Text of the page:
Cafe Lurcat Featuring Israeli Cuisine

To many, Israeli cuisine comes down to hummus, pita, and falafel. Minneapolis chef Jordan Swiler is doing his best to dispel that notion while elevating it to a fine-dining level.

Swiler, the executive chef at the Loring Park restaurant Café Lurcat, is featuring Israel on the restaurant’s rotating Voyage menu. It’s been on the menu since for a couple months and will be wrapping up around early September.

“I was really excited about the Voyage menu because I could do any cuisine we wanted,” Swiler said. “I went to Alexander Muss High School in Israel and went to Temple Israel my whole life. We have such a great Jewish community here, I thought [the menu] would crush it. We’ve had such a great response.”

The falafel dish on Cafe Lurcat’s Voyages Israel menu.

There are seven dishes on the Voyage Israel menu, ranging from the traditional to modern. Swiler’s take on the falafel, he says, is more in the modern category.

“The falafel dish is something I worked on a long time ago,” he said. “I got the actual mix so it’s bright green. On the menu, it’s an inspiration of colors. We cure the salmon it’s cured with beets and gin. It’s purple and orange and green. It’s very beautiful.”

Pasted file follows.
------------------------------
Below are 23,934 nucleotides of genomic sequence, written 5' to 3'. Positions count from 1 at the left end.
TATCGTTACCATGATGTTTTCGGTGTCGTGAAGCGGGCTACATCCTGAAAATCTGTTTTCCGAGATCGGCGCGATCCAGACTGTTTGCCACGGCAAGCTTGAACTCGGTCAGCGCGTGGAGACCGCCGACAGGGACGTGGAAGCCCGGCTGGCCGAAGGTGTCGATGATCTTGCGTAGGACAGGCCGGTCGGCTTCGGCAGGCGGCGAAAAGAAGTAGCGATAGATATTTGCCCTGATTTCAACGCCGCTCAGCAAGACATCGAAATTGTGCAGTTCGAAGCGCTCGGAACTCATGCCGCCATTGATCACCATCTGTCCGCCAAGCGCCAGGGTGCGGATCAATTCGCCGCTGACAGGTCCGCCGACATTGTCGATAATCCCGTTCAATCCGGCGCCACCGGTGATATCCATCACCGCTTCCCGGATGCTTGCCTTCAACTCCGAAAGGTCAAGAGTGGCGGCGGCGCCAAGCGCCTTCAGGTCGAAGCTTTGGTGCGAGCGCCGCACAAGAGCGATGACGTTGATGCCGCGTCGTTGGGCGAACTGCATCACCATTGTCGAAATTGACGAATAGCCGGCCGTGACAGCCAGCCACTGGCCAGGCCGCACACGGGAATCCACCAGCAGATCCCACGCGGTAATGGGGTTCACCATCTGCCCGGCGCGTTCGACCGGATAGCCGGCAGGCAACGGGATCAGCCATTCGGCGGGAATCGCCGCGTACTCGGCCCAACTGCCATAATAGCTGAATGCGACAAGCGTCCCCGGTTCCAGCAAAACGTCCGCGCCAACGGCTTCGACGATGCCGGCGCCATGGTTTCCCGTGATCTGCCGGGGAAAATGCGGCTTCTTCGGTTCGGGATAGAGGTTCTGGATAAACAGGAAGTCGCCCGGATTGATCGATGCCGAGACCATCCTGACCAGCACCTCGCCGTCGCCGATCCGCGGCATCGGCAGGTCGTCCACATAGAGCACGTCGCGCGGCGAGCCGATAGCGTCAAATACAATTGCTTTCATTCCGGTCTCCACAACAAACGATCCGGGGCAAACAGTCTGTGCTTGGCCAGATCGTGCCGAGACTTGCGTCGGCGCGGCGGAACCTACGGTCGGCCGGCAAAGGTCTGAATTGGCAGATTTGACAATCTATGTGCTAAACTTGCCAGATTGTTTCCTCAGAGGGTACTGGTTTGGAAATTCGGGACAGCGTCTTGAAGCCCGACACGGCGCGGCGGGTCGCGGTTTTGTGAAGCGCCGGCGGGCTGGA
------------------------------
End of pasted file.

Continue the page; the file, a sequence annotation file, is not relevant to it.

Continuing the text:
The other appetizer is the shakshuka, which is very traditional, except for one, small addition: shrimp.

“You make food how you want to eat it,” he said. “It’s not kosher, but we can accommodate (if you don’t want it). It’s not mixed in; I add it on pick up. Shakshuka was a no-brainer. It’s a built-in breakfast when I get to the restaurant if I want it.”

Swiler’s approach to creating the menu came from Israeli ingredients or techniques. The halibut, one of the three main courses, isn’t ultra-Israeli, he said.

“The halibut has a tahini remoulade. There are things you’d recognize, but really, it’s a play on fish and chips,” he said. “With pickled potatoes and the tahini remoulade, which is basically a tahini tartar sauce.”

The chicken shawarma was the first dish Swiler made for the menu and instantly transported him back to his time in Israel. He said he wrote the recipe on a piece of notebook paper, handed the spice rub to one of his cooks, and it’s exactly the recipe that ended up on the menu.

“It wasn’t trial and error; it was just trial. That was the flavor profile I wanted. That doesn’t happen often,” he said. “It was just like living in Hod HaSharon when I was going to school there.”

Tabbouleh was also important to get on to the menu, so he incorporated it with mint as a side with the spiced lamb rack.

“People are asking for mint with lamb all the time so I figured we’d give the people what they want,” he said. “But the lamb dish came about because someone had dropped me off a bottle of pomegranate molasses out of nowhere. It’s a sauce for the dish and it’s very simple. At Lurcat I try to do 7-to-10 ingredients really well and try not to hide the food with gimmicks or things like that. It’s stuff I want to eat, but know Lurcat’s style and what the guest wants to eat.”

This is the third Voyages menu that Swiler has overseen at Lurcat. The first was Low Country and the second was modern Indian. The Israeli food has proven to be very successful.

“Our sea bass is king here, and our new salmon dish is awesome. Those are dishes that if I took off there’d be [angry] letters,” he said. “But the stuff we’ve been putting on is great. People are digging it.”